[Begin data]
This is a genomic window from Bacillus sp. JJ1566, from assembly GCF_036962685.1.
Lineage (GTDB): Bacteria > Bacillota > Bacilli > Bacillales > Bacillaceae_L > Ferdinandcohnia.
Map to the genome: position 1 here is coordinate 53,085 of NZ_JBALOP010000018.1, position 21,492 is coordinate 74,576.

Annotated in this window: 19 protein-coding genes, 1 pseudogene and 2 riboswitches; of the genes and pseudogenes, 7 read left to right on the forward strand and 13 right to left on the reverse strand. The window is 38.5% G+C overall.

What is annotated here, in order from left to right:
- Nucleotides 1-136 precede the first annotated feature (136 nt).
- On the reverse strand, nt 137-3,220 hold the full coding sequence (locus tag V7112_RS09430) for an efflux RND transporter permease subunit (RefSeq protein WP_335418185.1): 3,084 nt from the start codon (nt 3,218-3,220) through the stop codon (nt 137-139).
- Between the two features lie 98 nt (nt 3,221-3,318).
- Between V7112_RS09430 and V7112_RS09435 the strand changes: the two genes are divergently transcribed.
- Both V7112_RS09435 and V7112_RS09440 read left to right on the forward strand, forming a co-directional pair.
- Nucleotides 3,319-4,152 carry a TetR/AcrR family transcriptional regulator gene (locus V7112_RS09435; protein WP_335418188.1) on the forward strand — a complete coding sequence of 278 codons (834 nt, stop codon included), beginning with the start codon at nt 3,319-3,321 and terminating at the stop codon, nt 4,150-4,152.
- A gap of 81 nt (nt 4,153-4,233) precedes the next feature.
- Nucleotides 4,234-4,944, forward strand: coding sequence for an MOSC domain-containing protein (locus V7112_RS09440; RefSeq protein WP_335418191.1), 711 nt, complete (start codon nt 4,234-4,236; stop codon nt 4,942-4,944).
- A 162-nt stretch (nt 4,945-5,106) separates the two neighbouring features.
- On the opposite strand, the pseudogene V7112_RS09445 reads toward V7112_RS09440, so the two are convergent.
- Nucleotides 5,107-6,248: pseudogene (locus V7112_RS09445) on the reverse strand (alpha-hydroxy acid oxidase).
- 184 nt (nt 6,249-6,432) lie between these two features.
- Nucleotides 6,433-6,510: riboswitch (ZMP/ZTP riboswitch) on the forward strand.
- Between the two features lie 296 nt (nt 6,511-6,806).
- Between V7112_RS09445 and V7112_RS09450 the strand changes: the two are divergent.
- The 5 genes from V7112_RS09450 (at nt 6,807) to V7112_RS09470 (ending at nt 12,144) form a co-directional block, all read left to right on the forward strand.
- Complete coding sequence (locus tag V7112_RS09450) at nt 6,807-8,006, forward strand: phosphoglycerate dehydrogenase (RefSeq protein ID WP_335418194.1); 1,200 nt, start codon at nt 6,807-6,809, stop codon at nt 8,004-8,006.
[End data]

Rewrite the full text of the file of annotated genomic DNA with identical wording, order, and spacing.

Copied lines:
This is a genomic window from Bacillus sp. JJ1566, from assembly GCF_036962685.1.
Lineage (GTDB): Bacteria > Bacillota > Bacilli > Bacillales > Bacillaceae_L > Ferdinandcohnia.
Map to the genome: position 1 here is coordinate 53,085 of NZ_JBALOP010000018.1, position 21,492 is coordinate 74,576.

Annotated in this window: 19 protein-coding genes, 1 pseudogene and 2 riboswitches; of the genes and pseudogenes, 7 read left to right on the forward strand and 13 right to left on the reverse strand. The window is 38.5% G+C overall.

What is annotated here, in order from left to right:
- Nucleotides 1-136 precede the first annotated feature (136 nt).
- On the reverse strand, nt 137-3,220 hold the full coding sequence (locus tag V7112_RS09430) for an efflux RND transporter permease subunit (RefSeq protein WP_335418185.1): 3,084 nt from the start codon (nt 3,218-3,220) through the stop codon (nt 137-139).
- Between the two features lie 98 nt (nt 3,221-3,318).
- Between V7112_RS09430 and V7112_RS09435 the strand changes: the two genes are divergently transcribed.
- Both V7112_RS09435 and V7112_RS09440 read left to right on the forward strand, forming a co-directional pair.
- Nucleotides 3,319-4,152 carry a TetR/AcrR family transcriptional regulator gene (locus V7112_RS09435; protein WP_335418188.1) on the forward strand — a complete coding sequence of 278 codons (834 nt, stop codon included), beginning with the start codon at nt 3,319-3,321 and terminating at the stop codon, nt 4,150-4,152.
- A gap of 81 nt (nt 4,153-4,233) precedes the next feature.
- Nucleotides 4,234-4,944, forward strand: coding sequence for an MOSC domain-containing protein (locus V7112_RS09440; RefSeq protein WP_335418191.1), 711 nt, complete (start codon nt 4,234-4,236; stop codon nt 4,942-4,944).
- A 162-nt stretch (nt 4,945-5,106) separates the two neighbouring features.
- On the opposite strand, the pseudogene V7112_RS09445 reads toward V7112_RS09440, so the two are convergent.
- Nucleotides 5,107-6,248: pseudogene (locus V7112_RS09445) on the reverse strand (alpha-hydroxy acid oxidase).
- 184 nt (nt 6,249-6,432) lie between these two features.
- Nucleotides 6,433-6,510: riboswitch (ZMP/ZTP riboswitch) on the forward strand.
- Between the two features lie 296 nt (nt 6,511-6,806).
- Between V7112_RS09445 and V7112_RS09450 the strand changes: the two are divergent.
- The 5 genes from V7112_RS09450 (at nt 6,807) to V7112_RS09470 (ending at nt 12,144) form a co-directional block, all read left to right on the forward strand.
- Complete coding sequence (locus tag V7112_RS09450) at nt 6,807-8,006, forward strand: phosphoglycerate dehydrogenase (RefSeq protein ID WP_335418194.1); 1,200 nt, start codon at nt 6,807-6,809, stop codon at nt 8,004-8,006.